Protecting Trade Secrets

The Economic Espionage Act of 1996 (EEA) provided a broader definition of what constitutes a “trade secret” and what constitutes trade secret theft, effectively replacing the 1948 Trade Secrets Act, which was limited to prosecution of federal employees. The EEA also was passed so as to serve as a universal trade secret theft act, overriding Read more about Protecting Trade Secrets[…]

Trademarking Internet Domain Names

Copyright law does not protect domain names, but Trademark law may. Generally, the United States Patent and Trademark Office (USPTO) has tried to apply traditional trademark law to the examination of domain name service mark applications. A domain name qualifies as a mark when it is used in connection with the sale or advertising of Read more about Trademarking Internet Domain Names[…]

Fair Use under Trademark Law

A registered mark does not prevent all use of the mark.  In some situations, another party may use someone else’s trademark to describe the qualities that the trademark represents rather than to use is as a source identifier.   For example, use of a descriptive phrase or common name may be fair use. Fair use of Read more about Fair Use under Trademark Law[…]

Maintaining the Term of a Patent

Utility patents apply to inventions and processes and are distinguished from design and plant patents. Under current patent law, the term of a new utility patent is 20 years, during which the patent holder has the right to exclude others from using, making, selling or distributing the invention or process. However, for utility patents based Read more about Maintaining the Term of a Patent[…]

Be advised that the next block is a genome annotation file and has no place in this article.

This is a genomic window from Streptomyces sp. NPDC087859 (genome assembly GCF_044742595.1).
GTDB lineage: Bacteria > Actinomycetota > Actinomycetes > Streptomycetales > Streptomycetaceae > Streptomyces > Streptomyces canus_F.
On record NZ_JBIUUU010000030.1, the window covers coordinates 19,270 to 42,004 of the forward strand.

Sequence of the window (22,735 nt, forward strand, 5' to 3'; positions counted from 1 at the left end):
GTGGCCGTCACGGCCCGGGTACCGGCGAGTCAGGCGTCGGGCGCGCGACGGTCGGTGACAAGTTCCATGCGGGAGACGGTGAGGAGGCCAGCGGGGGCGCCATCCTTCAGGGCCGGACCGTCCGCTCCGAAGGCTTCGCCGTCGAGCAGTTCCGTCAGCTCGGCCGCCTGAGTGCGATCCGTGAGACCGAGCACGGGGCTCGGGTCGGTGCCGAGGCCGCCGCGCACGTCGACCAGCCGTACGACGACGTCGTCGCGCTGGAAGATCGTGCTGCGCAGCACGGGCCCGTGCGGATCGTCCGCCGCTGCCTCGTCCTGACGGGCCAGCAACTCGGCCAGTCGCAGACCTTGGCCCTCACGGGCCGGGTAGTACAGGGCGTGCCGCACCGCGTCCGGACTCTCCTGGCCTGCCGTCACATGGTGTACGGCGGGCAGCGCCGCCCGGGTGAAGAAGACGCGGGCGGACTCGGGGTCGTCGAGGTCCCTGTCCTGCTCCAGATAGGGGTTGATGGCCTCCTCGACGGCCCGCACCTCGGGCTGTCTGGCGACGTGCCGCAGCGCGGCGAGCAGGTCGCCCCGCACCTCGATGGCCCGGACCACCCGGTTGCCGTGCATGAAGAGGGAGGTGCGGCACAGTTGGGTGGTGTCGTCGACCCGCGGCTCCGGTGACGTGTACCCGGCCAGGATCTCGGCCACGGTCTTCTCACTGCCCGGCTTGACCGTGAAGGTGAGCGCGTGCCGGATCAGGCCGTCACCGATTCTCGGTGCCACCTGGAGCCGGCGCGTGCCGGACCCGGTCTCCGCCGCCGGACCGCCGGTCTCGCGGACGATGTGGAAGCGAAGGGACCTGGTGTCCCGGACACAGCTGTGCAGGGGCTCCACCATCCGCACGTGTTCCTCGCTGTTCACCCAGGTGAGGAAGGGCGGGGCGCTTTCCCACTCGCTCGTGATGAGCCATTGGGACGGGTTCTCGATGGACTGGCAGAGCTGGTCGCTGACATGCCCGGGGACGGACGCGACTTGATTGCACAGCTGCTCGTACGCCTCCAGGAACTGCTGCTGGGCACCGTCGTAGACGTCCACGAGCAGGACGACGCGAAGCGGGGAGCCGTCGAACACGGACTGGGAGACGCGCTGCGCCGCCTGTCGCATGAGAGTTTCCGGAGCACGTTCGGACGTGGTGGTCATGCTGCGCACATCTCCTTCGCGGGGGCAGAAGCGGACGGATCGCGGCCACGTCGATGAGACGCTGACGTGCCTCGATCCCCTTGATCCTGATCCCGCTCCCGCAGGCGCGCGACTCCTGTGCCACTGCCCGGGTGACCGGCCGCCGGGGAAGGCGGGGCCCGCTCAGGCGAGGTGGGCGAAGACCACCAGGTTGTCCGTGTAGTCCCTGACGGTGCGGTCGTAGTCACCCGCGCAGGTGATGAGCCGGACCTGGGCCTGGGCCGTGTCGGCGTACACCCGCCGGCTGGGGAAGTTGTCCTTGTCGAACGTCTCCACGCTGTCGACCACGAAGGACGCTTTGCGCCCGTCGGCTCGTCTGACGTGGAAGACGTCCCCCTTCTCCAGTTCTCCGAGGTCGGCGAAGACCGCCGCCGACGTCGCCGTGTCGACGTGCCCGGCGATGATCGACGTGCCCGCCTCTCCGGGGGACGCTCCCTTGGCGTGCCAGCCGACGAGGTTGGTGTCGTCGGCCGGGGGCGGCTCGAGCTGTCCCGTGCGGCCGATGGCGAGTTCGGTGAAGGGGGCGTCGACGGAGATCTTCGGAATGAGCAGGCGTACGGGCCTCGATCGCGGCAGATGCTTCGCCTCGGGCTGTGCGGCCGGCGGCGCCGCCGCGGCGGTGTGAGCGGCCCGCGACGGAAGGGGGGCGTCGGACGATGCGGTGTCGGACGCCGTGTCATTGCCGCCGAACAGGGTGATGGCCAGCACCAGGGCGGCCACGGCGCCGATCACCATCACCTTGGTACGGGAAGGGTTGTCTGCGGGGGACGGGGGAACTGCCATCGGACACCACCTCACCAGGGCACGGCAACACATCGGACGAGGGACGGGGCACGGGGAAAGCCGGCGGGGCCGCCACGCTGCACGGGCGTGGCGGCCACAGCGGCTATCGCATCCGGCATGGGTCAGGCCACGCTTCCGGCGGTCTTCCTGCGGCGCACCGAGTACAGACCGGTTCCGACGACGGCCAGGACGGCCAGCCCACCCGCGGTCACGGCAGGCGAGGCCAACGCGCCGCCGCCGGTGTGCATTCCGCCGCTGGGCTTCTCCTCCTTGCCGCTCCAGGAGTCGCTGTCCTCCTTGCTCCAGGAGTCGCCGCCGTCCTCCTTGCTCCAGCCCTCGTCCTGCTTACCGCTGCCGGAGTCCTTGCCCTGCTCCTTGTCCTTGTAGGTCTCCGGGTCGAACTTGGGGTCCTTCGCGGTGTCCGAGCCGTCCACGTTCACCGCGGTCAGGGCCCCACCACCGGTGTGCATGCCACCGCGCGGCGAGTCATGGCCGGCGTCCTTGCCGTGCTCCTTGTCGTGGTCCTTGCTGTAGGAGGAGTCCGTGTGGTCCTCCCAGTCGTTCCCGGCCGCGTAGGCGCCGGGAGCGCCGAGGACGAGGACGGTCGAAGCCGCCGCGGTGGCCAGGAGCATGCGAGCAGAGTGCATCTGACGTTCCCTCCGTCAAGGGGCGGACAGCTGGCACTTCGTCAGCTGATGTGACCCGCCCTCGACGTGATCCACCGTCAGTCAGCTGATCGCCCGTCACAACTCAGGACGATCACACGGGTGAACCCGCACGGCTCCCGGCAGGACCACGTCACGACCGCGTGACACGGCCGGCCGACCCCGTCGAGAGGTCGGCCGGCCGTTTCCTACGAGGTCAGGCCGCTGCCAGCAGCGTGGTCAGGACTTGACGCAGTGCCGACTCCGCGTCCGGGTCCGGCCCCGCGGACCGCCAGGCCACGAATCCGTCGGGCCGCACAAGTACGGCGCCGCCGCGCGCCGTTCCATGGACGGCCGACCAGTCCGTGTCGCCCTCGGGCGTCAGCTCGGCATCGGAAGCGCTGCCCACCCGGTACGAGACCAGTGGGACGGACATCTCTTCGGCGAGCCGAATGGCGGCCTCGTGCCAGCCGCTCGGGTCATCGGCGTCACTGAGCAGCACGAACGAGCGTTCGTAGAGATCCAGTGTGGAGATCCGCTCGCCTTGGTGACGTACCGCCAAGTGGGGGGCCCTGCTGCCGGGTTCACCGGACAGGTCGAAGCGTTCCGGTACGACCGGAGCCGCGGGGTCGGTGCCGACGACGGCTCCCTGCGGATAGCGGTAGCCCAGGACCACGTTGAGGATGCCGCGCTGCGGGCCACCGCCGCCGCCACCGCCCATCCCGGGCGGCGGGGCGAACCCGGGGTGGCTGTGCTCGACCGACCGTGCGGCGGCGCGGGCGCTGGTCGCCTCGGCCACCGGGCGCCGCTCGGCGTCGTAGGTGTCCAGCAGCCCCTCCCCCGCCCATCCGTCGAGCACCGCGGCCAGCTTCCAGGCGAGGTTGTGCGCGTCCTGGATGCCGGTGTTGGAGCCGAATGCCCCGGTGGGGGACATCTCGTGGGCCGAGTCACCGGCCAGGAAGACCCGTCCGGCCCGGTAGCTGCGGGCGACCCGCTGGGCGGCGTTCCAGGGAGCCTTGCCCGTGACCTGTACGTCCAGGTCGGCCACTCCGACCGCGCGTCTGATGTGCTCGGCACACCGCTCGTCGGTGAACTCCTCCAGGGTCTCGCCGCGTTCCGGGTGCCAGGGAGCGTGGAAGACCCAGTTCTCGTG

Understanding Patent Law

Patent protection is provided by federal law through the United States Patent and Trademark Office (USPTO) and gives a patent owner the right to exclude others from making, using, selling, distributing or importing the subject of the patent for a certain period of time. Only certain things may be patented, and there are several requirements Read more about Understanding Patent Law[…]

February 2010

Understanding Patent Law Patent protection is provided by federal law through the United States Patent and Trademark Office (USPTO) and gives a patent owner the right to exclude others from making, using, selling, distributing or importing the subject of the patent for a certain period of time. Only certain things may be patented, and there Read more about February 2010[…]